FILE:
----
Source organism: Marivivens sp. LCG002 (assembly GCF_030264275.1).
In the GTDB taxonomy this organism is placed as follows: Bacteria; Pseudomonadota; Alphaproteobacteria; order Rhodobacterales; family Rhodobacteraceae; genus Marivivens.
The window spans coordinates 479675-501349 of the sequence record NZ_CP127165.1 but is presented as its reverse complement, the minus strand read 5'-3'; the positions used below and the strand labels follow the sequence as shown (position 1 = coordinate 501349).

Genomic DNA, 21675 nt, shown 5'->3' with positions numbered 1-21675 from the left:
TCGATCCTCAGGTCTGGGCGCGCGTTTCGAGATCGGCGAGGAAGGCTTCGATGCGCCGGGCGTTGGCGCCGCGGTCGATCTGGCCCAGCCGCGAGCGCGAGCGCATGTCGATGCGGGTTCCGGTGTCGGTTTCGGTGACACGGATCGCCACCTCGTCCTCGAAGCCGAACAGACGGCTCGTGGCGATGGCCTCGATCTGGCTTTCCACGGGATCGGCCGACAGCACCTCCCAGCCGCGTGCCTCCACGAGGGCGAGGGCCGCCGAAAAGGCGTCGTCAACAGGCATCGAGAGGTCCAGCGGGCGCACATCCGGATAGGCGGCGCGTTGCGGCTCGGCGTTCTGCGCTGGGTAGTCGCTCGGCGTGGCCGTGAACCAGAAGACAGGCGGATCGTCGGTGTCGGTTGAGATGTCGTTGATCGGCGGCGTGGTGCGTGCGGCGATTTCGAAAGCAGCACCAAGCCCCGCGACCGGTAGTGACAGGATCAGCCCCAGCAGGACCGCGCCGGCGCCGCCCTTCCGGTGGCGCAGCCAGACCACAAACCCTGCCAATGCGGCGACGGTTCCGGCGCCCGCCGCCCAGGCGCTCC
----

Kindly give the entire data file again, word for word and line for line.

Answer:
Source organism: Marivivens sp. LCG002 (assembly GCF_030264275.1).
In the GTDB taxonomy this organism is placed as follows: Bacteria; Pseudomonadota; Alphaproteobacteria; order Rhodobacterales; family Rhodobacteraceae; genus Marivivens.
The window spans coordinates 479675-501349 of the sequence record NZ_CP127165.1 but is presented as its reverse complement, the minus strand read 5'-3'; the positions used below and the strand labels follow the sequence as shown (position 1 = coordinate 501349).

Genomic DNA, 21675 nt, shown 5'->3' with positions numbered 1-21675 from the left:
TCGATCCTCAGGTCTGGGCGCGCGTTTCGAGATCGGCGAGGAAGGCTTCGATGCGCCGGGCGTTGGCGCCGCGGTCGATCTGGCCCAGCCGCGAGCGCGAGCGCATGTCGATGCGGGTTCCGGTGTCGGTTTCGGTGACACGGATCGCCACCTCGTCCTCGAAGCCGAACAGACGGCTCGTGGCGATGGCCTCGATCTGGCTTTCCACGGGATCGGCCGACAGCACCTCCCAGCCGCGTGCCTCCACGAGGGCGAGGGCCGCCGAAAAGGCGTCGTCAACAGGCATCGAGAGGTCCAGCGGGCGCACATCCGGATAGGCGGCGCGTTGCGGCTCGGCGTTCTGCGCTGGGTAGTCGCTCGGCGTGGCCGTGAACCAGAAGACAGGCGGATCGTCGGTGTCGGTTGAGATGTCGTTGATCGGCGGCGTGGTGCGTGCGGCGATTTCGAAAGCAGCACCAAGCCCCGCGACCGGTAGTGACAGGATCAGCCCCAGCAGGACCGCGCCGGCGCCGCCCTTCCGGTGGCGCAGCCAGACCACAAACCCTGCCAATGCGGCGACGGTTCCGGCGCCCGCCGCCCAGGCGCTCC